“It was, ironically, in a safe space intended to protect students from discrimination and bigotry in which their Jewish identity was marginalized, ostracized, and politicized. And it was the progressive students and students of color—often themselves targets of hate, bigotry, and discrimination—who were the propagators of ancient hatreds against the Jewish people,” asserted Berteaux.
Apartheid Week events are the highlight of the spring semester on many university campuses each year; Israeli Apartheid Week takes place across more than 150 universities and cities. Panels and film screenings build support for the Palestinian-led Boycott, Divestment and Sanctions (BDS) movement. Both of these streams of anti-Jewish university activism focus more on denigrating Israel than on Jewish people per se. In the final analysis, however, it is Israel and all Jews lined up in their crosshairs.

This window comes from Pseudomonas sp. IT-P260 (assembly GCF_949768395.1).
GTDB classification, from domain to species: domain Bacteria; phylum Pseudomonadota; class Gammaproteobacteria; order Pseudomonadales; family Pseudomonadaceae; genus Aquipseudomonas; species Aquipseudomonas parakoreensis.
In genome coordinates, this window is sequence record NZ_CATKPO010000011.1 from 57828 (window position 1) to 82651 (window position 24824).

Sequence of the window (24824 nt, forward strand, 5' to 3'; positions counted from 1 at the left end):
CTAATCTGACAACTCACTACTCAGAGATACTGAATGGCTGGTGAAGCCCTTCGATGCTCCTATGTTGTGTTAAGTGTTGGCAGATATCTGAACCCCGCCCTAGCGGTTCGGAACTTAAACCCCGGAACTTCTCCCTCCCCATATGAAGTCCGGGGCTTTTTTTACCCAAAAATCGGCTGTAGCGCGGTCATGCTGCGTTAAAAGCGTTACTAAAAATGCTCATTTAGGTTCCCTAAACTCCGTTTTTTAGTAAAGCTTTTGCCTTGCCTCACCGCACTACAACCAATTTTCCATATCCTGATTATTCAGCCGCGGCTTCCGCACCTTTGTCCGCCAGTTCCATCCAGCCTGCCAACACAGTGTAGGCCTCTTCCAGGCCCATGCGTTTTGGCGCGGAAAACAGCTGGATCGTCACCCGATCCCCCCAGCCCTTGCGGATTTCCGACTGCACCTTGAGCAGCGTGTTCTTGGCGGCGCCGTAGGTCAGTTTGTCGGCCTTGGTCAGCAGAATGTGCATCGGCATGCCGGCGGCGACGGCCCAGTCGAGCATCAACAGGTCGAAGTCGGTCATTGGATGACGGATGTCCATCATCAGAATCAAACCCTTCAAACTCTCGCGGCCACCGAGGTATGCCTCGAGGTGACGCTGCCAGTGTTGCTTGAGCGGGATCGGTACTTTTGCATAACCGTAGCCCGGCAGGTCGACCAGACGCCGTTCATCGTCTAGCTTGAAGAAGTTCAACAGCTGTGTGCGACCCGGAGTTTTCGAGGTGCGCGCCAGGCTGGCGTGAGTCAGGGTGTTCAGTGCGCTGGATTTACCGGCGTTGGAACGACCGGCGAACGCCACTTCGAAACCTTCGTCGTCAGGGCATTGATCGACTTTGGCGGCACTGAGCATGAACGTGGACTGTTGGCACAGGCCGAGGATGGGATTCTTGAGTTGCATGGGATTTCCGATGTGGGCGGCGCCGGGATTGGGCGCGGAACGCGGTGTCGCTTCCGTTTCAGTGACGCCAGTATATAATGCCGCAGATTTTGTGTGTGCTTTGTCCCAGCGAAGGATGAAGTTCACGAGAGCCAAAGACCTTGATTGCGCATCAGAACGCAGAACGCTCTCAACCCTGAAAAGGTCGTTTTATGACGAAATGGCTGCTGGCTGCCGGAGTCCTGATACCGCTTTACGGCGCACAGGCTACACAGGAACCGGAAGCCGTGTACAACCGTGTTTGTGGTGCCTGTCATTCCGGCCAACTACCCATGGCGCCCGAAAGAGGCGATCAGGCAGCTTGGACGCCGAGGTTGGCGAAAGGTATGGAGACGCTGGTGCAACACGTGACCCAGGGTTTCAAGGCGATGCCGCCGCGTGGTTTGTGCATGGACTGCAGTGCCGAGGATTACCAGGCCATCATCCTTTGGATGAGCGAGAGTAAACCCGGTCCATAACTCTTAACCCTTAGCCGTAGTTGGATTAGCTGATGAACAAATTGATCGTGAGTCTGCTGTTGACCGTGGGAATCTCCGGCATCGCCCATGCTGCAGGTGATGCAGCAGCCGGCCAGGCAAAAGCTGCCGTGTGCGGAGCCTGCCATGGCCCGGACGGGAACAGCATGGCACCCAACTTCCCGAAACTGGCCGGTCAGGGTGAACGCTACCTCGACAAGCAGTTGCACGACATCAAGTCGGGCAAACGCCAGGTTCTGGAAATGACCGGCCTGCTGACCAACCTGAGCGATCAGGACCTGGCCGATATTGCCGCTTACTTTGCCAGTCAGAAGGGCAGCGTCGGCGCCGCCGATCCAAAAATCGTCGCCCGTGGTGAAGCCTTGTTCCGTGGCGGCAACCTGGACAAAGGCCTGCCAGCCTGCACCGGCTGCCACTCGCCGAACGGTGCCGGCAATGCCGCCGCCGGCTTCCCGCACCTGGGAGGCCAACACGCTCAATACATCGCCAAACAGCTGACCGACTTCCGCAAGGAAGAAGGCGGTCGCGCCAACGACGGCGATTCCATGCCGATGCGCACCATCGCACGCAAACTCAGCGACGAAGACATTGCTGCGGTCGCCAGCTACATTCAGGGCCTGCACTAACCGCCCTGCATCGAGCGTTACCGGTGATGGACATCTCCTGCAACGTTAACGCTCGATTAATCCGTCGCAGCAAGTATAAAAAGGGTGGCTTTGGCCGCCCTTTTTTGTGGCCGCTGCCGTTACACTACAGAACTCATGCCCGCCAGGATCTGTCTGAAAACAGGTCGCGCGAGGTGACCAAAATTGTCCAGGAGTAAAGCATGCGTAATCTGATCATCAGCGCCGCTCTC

Even in the Holy Land itself, the Bethlehem Bible College sponsors the biennial Christ at the Checkpoint Conference. This event which attracts leaders from around the world, is one example of how evangelical Christians have latched onto the Palestinian movement. Christ at the Checkpoint has gained a reputation for promoting the Palestinian cause less by solving the conflict and more by using their Christian academic platform to accuse, denigrate and demonize Israel.
More recently, an op-ed by Susan Tuchman and Morton Klein of Zionist Organization of America (ZOA) wrote of an incident at the University of Michigan where a group calling themselves SAFE (Students Allied for Freedom and Equality) erected a so-called “Apartheid Wall,” during Rosh Hashanah celebrations.